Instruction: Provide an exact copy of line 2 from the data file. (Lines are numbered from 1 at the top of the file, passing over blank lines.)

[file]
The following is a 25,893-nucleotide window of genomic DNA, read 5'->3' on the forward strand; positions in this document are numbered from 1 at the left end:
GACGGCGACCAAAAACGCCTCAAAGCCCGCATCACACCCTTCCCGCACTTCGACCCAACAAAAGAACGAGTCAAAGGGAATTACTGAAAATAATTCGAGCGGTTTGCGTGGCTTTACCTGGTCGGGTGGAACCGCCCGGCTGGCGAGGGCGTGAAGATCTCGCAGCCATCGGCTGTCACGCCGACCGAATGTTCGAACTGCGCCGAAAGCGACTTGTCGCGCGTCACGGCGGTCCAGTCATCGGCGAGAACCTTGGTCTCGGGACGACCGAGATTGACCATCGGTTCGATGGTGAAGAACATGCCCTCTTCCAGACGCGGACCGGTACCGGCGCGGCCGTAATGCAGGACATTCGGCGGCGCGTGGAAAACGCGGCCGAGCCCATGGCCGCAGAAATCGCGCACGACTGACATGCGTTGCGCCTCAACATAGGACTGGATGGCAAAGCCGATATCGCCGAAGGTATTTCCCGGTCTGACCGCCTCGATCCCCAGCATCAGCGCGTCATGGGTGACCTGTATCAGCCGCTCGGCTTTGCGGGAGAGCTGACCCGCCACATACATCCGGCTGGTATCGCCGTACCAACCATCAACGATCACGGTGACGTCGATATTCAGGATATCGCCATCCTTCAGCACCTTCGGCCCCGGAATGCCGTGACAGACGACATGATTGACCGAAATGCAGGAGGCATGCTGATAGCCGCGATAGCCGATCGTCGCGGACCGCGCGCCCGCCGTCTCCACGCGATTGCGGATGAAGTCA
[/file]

GACGGCGACCAAAAACGCCTCAAAGCCCGCATCACACCCTTCCCGCACTTCGACCCAACAAAAGAACGAGTCAAAGGGAATTACTGAAAATAATTCGAGCGGTTTGCGTGGCTTTACCTGGTCGGGTGGAACCGCCCGGCTGGCGAGGGCGTGAAGATCTCGCAGCCATCGGCTGTCACGCCGACCGAATGTTCGAACTGCGCCGAAAGCGACTTGTCGCGCGTCACGGCGGTCCAGTCATCGGCGAGAACCTTGGTCTCGGGACGACCGAGATTGACCATCGGTTCGATGGTGAAGAACATGCCCTCTTCCAGACGCGGACCGGTACCGGCGCGGCCGTAATGCAGGACATTCGGCGGCGCGTGGAAAACGCGGCCGAGCCCATGGCCGCAGAAATCGCGCACGACTGACATGCGTTGCGCCTCAACATAGGACTGGATGGCAAAGCCGATATCGCCGAAGGTATTTCCCGGTCTGACCGCCTCGATCCCCAGCATCAGCGCGTCATGGGTGACCTGTATCAGCCGCTCGGCTTTGCGGGAGAGCTGACCCGCCACATACATCCGGCTGGTATCGCCGTACCAACCATCAACGATCACGGTGACGTCGATATTCAGGATATCGCCATCCTTCAGCACCTTCGGCCCCGGAATGCCGTGACAGACGACATGATTGACCGAAATGCAGGAGGCATGCTGATAGCCGCGATAGCCGATCGTCGCGGACCGCGCGCCCGCCGTCTCCACGCGATTGCGGATGAAGTCA